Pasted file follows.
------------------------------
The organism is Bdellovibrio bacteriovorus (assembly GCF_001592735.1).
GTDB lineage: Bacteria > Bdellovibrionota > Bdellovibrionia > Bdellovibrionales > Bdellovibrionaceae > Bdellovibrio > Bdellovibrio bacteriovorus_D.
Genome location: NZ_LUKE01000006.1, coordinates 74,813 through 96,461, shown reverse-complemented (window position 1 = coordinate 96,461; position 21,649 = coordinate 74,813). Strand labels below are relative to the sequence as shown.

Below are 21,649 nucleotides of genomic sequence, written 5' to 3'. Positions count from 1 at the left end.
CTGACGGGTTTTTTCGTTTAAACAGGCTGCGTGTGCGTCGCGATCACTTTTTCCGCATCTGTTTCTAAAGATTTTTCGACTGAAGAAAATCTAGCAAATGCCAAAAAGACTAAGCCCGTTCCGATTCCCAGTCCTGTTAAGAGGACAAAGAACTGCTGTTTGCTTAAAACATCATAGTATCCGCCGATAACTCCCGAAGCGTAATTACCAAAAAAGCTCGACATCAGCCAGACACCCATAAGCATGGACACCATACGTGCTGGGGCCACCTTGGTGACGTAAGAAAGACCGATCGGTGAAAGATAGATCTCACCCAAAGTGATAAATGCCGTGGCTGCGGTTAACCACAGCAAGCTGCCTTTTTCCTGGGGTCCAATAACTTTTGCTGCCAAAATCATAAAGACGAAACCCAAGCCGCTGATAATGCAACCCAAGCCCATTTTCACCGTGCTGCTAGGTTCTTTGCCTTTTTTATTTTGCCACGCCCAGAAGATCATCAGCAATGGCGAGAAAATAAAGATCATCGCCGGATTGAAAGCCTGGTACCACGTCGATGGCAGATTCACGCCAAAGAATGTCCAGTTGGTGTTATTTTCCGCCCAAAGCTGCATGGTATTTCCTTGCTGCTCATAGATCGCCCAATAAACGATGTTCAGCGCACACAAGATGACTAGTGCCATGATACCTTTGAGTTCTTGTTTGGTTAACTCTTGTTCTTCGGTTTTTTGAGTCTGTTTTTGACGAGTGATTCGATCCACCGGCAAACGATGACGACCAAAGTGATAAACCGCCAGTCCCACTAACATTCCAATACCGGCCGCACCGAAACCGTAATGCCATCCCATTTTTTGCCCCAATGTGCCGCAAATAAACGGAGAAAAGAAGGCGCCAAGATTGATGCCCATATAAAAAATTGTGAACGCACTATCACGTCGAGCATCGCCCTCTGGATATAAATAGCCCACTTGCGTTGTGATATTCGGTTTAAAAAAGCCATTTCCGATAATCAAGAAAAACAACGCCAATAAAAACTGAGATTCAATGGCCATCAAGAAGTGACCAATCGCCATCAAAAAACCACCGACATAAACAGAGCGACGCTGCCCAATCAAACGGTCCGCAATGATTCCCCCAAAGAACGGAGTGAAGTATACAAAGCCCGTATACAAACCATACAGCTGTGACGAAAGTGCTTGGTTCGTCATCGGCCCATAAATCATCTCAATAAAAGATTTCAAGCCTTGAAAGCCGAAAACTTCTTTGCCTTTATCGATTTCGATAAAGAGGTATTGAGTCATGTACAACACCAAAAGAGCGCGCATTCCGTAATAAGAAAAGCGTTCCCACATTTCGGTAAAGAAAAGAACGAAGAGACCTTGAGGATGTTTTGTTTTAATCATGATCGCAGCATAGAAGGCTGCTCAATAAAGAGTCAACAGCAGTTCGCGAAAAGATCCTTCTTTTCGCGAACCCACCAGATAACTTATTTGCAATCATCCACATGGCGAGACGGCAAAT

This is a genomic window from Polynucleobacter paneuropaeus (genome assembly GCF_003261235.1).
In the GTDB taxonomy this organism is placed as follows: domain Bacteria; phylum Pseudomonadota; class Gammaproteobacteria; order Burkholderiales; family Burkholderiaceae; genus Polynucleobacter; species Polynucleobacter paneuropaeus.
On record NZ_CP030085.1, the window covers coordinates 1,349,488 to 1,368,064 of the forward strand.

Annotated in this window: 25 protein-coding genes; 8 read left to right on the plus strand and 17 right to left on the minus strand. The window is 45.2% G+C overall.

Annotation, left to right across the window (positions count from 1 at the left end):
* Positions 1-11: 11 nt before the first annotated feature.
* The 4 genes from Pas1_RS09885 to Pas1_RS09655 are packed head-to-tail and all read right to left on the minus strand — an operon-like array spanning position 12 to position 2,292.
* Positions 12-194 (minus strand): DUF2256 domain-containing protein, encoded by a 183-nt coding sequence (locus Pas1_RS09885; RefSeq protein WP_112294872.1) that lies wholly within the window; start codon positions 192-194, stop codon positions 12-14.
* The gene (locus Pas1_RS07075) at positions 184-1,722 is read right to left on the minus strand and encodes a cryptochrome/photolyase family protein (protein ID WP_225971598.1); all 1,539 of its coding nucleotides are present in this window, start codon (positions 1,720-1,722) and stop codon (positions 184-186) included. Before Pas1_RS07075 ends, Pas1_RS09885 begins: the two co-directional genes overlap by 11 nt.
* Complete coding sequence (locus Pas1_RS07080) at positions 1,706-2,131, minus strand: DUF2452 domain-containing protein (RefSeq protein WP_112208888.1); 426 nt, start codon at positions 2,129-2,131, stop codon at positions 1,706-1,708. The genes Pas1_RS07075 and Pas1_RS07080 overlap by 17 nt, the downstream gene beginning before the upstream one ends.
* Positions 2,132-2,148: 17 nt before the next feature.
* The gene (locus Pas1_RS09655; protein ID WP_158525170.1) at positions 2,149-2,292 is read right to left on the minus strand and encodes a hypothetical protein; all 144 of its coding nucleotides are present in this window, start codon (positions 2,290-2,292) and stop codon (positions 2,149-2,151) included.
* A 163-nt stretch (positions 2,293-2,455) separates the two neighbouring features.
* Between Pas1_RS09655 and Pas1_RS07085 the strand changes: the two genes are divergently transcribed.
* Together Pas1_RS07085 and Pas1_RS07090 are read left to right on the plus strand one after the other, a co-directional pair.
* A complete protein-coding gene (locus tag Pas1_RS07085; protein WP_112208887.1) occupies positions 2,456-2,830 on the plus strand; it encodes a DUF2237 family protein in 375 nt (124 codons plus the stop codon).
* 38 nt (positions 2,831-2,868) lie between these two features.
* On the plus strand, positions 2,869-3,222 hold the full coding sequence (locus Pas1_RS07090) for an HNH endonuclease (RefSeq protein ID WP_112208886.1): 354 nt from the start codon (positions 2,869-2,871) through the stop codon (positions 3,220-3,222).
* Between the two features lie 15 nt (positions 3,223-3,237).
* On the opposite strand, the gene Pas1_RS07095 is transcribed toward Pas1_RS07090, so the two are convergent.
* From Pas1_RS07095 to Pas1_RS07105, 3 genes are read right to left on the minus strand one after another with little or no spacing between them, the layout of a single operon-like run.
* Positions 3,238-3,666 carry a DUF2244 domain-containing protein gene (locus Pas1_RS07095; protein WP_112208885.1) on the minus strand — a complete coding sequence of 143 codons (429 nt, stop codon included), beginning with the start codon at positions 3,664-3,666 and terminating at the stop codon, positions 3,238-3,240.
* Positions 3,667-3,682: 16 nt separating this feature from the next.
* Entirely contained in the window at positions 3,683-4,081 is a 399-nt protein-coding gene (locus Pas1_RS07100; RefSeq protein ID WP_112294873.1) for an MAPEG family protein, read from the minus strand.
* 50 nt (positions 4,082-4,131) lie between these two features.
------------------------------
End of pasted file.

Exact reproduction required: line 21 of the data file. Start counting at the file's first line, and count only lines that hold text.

* A complete protein-coding gene (locus tag Pas1_RS07085; protein WP_112208887.1) occupies positions 2,456-2,830 on the plus strand; it encodes a DUF2237 family protein in 375 nt (124 codons plus the stop codon).